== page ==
JDOM Programming Part 2

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JDOM and XML Parsing, Part 2

By Jason Hunter

JDOM makes XML manipulation in Java easier than ever.

In the first article of this series, I introduced JDOM, an open-source library for Java-optimized XML data manipulations. I explained how this alternative document object model was not built on DOM or modeled after DOM but was created to be Java-specific and thereby take advantage of Java's features, including method overloading, collections, reflection, and familiar programming idioms. I covered the important classes and started examining how to use JDOM in your applications. In this article, I'll take a look at XML Namespaces, ResultSetBuilder, XSLT, and XPath.

Working with Namespaces

JDOM provides robust, native support for XML Namespaces. JDOM was created after the namespace recommendation was published, so unlike other APIs there's no pre-namespace and deprecated leftovers. (See the sidebar "XML Namespaces" for more on namespaces.) In JDOM, namespaces are represented by a Namespace class:

Namespace xhtml = Namespace.getNamespace( "xhtml", "http://www.w3.org/1999/xhtml");

During construction, an object is given a name and can optionally be given a namespace:

elt.addContent(new Element("table", xhtml));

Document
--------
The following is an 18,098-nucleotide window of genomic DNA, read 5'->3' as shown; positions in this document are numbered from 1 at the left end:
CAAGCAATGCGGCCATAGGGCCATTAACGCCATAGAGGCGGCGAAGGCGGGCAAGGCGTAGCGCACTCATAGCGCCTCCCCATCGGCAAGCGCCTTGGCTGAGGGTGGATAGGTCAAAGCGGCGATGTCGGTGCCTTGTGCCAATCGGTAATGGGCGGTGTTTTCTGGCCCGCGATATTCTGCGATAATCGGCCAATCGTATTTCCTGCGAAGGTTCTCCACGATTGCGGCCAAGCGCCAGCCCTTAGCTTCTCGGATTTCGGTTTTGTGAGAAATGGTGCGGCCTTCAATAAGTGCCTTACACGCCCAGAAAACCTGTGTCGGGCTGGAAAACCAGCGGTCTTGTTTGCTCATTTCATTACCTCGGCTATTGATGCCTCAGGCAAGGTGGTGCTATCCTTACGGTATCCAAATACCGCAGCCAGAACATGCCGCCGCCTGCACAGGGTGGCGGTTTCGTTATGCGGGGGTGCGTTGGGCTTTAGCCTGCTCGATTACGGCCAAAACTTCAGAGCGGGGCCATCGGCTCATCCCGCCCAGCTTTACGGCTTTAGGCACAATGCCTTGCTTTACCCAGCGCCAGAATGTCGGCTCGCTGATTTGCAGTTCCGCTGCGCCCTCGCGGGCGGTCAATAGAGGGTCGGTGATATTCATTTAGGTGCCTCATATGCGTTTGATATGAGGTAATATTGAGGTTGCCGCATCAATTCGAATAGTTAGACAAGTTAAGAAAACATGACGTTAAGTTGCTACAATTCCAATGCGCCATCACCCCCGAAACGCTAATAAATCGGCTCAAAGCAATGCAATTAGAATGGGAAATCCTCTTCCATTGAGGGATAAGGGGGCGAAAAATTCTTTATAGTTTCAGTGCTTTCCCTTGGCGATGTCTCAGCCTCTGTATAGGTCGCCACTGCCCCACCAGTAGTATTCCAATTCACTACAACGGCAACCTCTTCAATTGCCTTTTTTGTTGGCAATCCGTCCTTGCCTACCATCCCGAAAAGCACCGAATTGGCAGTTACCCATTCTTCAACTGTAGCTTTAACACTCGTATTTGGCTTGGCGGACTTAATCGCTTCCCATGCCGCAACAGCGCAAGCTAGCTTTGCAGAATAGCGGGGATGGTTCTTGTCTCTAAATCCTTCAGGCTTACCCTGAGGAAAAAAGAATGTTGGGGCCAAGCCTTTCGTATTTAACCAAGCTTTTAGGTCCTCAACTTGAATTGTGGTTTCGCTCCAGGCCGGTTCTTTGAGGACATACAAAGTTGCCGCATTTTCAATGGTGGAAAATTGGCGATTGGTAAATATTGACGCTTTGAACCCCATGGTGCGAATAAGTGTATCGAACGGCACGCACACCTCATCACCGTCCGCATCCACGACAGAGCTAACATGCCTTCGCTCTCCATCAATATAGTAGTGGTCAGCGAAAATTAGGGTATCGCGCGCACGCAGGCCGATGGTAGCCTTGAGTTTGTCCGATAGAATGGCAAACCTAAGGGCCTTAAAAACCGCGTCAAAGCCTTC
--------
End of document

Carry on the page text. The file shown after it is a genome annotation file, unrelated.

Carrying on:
If no namespace is given, the element is constructed in "no namespace." An element's namespace is an intrinsic part of its type, so JDOM ensures that its namespace doesn't change when it moves around the document. If an element has no namespace and moves under an element that has a namespace, it explicitly does not inherit the namespace. Sometimes that causes confusion until you learn to separate the textual representation from the semantic structure.

The XMLOutputter class sorts out the namespace issues and ensures placement of all the "xmlns" declarations into the appropriate locations, even after a document's elements have been heavily shuffled around. By default, the class places the declarations where they're first necessary. If you want them declared further up the tree (in other words, all declarations at the root), you can use the element.addNamespaceDeclaration() method to provide that guidance.

All JDOM element or attribute accessor methods support an optional namespace argument indicating the namespace in which to look. This example points to the xhtml namespace:

List kids = html.getChildren("title", xhtml); Element kid = html.getChild("title", xhtml); Attribute attr = kid.getAttribute("id", xhtml);

When calling accessor methods, it's only the uniform resource identifiers (URIs) that matter. That's because of how XML Namespaces work.